The National Labor Relations Board is an independent federal agency created by Congress in 1935 to administer the National Labor Relations Act, the primary law governing relations between unions and employers in the private sector. This statute guarantees the right of employees to organize and bargain collectively with their employers or to refrain from such activity. Generally applying to all employers involved in interstate commerce except agriculture, airlines, railroads, and government the Act implements the national labor policy of assuring free choice and encouraging collective bargaining as a means of maintaining industrial peace. Over the years, Congress has amended the Act and the Board. Courts have developed a body of law drawn from the statute.
In its statutory assignment, the NLRB has two main functions: (1) to determine, through secret-ballot elections, the free democratic choice by employees whether they want to be represented by a union in dealing with their employers and if so, by which union; and (2) to prevent and remedy unlawful acts, such as unfair labor practices, by either employers or unions.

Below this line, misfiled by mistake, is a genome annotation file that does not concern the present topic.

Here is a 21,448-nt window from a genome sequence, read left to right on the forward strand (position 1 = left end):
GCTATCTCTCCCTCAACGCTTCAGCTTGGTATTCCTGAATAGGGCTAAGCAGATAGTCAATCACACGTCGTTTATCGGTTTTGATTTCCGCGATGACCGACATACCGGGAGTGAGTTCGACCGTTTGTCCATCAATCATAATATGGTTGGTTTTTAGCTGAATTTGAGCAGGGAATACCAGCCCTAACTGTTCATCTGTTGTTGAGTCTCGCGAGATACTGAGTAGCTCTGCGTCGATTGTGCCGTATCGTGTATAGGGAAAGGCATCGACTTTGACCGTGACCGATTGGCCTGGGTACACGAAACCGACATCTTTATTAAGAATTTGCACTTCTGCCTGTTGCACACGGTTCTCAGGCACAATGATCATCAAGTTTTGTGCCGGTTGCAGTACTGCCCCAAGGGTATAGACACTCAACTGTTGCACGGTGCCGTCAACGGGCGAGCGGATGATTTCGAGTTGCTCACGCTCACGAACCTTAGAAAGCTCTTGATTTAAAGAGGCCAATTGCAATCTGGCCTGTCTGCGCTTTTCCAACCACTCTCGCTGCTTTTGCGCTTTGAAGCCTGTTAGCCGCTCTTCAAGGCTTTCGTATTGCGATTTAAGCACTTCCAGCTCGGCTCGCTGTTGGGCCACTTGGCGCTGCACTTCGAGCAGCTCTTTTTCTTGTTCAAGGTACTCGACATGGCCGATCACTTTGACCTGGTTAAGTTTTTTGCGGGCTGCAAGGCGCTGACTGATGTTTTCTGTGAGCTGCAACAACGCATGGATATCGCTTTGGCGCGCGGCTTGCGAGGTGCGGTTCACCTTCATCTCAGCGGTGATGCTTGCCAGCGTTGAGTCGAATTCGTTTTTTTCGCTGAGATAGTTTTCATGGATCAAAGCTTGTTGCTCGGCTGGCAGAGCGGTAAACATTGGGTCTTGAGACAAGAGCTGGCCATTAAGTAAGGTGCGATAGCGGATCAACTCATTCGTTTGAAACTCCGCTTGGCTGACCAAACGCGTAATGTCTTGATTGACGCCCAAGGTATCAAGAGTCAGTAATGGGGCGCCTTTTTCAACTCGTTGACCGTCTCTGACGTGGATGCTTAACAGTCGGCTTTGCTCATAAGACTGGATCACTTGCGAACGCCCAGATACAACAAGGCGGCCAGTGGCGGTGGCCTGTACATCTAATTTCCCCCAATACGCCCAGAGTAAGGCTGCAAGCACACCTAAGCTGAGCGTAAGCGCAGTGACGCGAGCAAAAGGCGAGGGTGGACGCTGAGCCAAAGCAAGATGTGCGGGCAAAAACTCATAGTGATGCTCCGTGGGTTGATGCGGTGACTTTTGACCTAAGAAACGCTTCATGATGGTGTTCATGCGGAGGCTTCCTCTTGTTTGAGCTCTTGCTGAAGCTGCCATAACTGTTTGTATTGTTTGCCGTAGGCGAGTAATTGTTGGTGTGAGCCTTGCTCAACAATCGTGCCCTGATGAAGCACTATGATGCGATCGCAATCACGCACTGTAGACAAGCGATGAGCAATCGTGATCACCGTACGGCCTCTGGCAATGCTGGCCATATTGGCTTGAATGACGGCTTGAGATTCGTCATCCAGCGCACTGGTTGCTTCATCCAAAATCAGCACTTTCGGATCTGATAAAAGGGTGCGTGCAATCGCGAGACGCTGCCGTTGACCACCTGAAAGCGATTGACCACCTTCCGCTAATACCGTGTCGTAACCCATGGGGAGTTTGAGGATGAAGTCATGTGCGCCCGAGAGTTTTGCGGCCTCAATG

The agency does not act on its own motion in either function. It processes only those charges of unfair labor practices and petitions for employee elections that are filed with the NLRB in one of its 51 Regional, Subregional, or Resident Offices.
The NLRB has two major components. The Board itself has five Members and acts as a quasi-judicial body in deciding cases on the basis of formal records in administrative proceedings. Board Members are appointed by the President to 5-year terms, with Senate consent, with one member expiring each year.
The General Counsel is appointed by the President to a 4-year term with Senate consent and is separate from the Board and also responsible for the investigation and prosecution of unfair labor practice cases...